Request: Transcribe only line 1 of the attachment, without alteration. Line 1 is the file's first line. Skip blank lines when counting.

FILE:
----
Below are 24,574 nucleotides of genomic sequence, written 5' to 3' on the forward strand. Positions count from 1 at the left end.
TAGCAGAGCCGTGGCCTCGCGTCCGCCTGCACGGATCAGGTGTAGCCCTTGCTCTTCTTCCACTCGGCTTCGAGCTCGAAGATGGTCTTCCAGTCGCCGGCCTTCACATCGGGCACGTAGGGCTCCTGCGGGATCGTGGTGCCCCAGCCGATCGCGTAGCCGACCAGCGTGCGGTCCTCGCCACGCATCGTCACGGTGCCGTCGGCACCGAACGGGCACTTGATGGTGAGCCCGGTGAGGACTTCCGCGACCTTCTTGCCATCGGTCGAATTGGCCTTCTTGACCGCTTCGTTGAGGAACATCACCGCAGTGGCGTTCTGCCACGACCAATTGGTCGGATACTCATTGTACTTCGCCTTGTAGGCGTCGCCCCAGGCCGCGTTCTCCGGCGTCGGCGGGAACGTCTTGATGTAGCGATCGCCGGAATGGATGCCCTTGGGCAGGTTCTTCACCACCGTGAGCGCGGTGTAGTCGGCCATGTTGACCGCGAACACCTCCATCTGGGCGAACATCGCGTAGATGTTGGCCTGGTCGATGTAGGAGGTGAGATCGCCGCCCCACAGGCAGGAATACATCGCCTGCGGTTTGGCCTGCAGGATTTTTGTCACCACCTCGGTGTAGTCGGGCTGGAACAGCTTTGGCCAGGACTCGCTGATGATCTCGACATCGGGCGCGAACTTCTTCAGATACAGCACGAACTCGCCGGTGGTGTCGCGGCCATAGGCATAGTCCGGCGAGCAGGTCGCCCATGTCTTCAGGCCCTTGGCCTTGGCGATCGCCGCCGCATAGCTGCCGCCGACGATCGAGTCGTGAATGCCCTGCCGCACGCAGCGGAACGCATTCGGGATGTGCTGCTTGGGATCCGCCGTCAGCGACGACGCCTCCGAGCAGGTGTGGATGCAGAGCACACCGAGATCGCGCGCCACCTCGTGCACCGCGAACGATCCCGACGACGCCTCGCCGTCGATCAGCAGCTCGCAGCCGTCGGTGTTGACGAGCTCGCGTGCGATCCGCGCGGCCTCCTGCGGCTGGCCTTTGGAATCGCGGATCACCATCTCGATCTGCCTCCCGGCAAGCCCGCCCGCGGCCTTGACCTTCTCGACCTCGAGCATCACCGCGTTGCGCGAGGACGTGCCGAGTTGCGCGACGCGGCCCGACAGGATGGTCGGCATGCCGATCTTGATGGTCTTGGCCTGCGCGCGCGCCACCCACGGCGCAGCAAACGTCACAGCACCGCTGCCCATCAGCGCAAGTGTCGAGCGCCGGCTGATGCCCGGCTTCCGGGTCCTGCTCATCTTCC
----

Below are 24,574 nucleotides of genomic sequence, written 5' to 3' on the forward strand. Positions count from 1 at the left end.